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Buyers Guide for Airport Antennas and 3rd Party PC cards

This page will attempt to give you good buying advice with respect to the cards and antennas that are currently available for your Apple. I'm not affiliated with any vendor besides being (perhaps) a customer. Thus, any feedback regarding your experiences would be appreciated.

Antennas and Amplifiers

For antenna recommendations see the two following guides for Omni-Directional and Directional antennas. The Amplifier Guide is for Power-Users.

You should also take a closer look at what works specifically with your base station - they differ quite a bit in the details. I have extension guides for the Graphite, Snow, and Extreme base stations. There are no enhancements available for the Airport Express...

As stated before, my favorite current online vendor for antennas and amplifiers is Fab-Corp. Their prices are fair and they seem to allow returns. RFLinx also appears to be hobbyist-friendly. JEFA Tech also seems to sell quality antennas and adapters - their returns policy also seems reasonable. MacWireless is good for Power-over-Ethernet, PCI adapters, and USB-based wireless solutions. If you have any good vendor experience, please e-mail and I'll update the list.

Apple Hardware

As has been covered elsewhere, Apple has discontinued selling Airport cards to anyone but repair centers. Naturally, this is a huge inconvenience for folks who bought equipment with Airport-slots but without the Airport cards. Besides buying the cards from resellers and/or auction sites, it is also possible to extract them from "Snow" base stations or other Apple equipment of that vintage (if fitted).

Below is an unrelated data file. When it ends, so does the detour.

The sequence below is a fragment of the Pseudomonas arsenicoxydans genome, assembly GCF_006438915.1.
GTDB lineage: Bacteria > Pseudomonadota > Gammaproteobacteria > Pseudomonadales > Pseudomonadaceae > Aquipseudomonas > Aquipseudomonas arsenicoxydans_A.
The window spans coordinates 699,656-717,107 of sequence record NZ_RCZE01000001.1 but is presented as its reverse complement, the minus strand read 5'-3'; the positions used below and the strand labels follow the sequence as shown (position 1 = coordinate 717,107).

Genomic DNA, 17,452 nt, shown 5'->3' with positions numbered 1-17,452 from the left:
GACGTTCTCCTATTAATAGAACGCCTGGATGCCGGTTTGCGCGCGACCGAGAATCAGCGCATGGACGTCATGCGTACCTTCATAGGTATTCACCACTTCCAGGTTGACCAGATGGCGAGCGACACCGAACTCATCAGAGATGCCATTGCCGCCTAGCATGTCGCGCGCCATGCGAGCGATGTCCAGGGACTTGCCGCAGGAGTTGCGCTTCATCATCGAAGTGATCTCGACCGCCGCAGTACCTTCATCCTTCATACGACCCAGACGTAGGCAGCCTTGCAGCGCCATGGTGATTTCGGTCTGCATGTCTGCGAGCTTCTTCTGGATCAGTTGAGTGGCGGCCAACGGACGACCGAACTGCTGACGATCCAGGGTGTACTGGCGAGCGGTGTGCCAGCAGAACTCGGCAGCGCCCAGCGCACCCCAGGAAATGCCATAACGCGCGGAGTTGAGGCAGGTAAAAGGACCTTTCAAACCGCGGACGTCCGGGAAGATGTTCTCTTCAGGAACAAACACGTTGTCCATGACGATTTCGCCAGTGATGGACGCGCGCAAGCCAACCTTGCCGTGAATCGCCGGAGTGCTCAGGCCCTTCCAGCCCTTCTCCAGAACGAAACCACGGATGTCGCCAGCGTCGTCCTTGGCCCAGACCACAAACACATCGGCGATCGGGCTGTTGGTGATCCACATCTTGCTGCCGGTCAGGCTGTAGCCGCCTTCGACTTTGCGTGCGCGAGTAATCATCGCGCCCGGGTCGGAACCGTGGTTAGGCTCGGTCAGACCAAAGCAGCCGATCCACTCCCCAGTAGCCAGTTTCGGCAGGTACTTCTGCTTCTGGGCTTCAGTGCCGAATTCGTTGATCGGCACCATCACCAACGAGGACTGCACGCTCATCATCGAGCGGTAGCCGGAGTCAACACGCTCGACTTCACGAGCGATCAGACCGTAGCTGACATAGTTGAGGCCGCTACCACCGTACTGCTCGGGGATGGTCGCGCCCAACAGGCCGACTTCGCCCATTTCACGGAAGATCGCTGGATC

Another option is to buy a Sony Vaio card (model PCWA-C150S), removing the external antenna and installing it just like a traditional Apple-branded Airport card. According to several sites (here and here), the cards work beautifully under OS9 and are recognized as genuine Apple hardware. Pricing is unlcear at this point but is likely to be less than ridiculous. Note: the cards are not recognized if used in the external PC-card slot, they have to be used in the Airport slot.

Third Party Hardware

There can be many good reasons to not use the Airport hardware that Apple advocates. For instance, the reception problems of Titanium G4 Powerbooks are legendary. Since Apple does not seem willing to offer an upgrade path to 802.11g, adding an external PC or PCI card may be the way to go if you really need the marginal increase in performance. The below table summarizes some of the cards and devices that appear to be Mac compatible. However, some may only support OS X, and may require the use of 3rd party drivers.

To gain a better understanding of what receiver sensivitiy, transmitter power and all that really mean, have a look at my Antenna guide, which provides a list of definitions.

CardTransmitter PowerReceiver Sensitivity at different Data RatesOS CompatibilityComments at Seattlewireless?
802.11b Laptop cards Lucent WaveLAN32mW15dbmN/A-82db-87db-91db-94dbnative Airport3rd PartyHere
Demarctech Reliawave200mW23dbmN/A-91db-93db-95db-96db3rd Party3rd Party
SMC SMC2532W-B200mW23dbmN/A-91db-93db-95db-96db3rd Party3rd PartyHere
Senao SL2511, Engenius EL2511, Macsense WPE700100mW20dbmN/A-83db-86db-89db-91dbMacsense or 3rd PartyMacsense or 3rd PartyHere
802.11b&g Laptop cards Sonnet Aria Extreme15.5dbm-80dbNonative Airport
Asante AL5402-XG15.5dbm-67dbNonative Airport
MacSense WPE80035mW15dbmNonative Airport
Desktop choices MacWireless 802.11b&g PCI Card14dbmnative Airport
MacWireless 802.11b USB adapterMacW.native Airport
D-Link DWL G810 Wireless Bridge32mW15dbm-68db-82db-85db-86db-89dbN/AN/A